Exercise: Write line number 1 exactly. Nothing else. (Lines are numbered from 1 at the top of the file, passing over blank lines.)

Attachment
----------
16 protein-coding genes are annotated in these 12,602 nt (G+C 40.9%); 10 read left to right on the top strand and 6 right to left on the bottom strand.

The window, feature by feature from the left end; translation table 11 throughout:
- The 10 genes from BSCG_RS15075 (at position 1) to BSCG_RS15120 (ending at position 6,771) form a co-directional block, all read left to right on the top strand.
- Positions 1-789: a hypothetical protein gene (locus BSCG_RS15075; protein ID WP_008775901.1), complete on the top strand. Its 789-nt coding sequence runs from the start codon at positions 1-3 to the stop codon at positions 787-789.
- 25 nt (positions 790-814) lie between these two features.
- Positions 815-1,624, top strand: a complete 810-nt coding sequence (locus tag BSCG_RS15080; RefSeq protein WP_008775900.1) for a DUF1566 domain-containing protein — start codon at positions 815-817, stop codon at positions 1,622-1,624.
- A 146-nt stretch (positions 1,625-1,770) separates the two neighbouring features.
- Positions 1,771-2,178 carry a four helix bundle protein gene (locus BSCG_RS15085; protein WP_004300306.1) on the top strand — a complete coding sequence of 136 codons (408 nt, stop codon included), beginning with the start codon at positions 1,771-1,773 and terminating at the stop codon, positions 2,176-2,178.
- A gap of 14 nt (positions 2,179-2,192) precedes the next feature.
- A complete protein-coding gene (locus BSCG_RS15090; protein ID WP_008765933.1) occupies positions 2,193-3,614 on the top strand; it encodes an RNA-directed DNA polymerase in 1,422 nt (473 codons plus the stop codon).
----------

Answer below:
16 protein-coding genes are annotated in these 12,602 nt (G+C 40.9%); 10 read left to right on the top strand and 6 right to left on the bottom strand.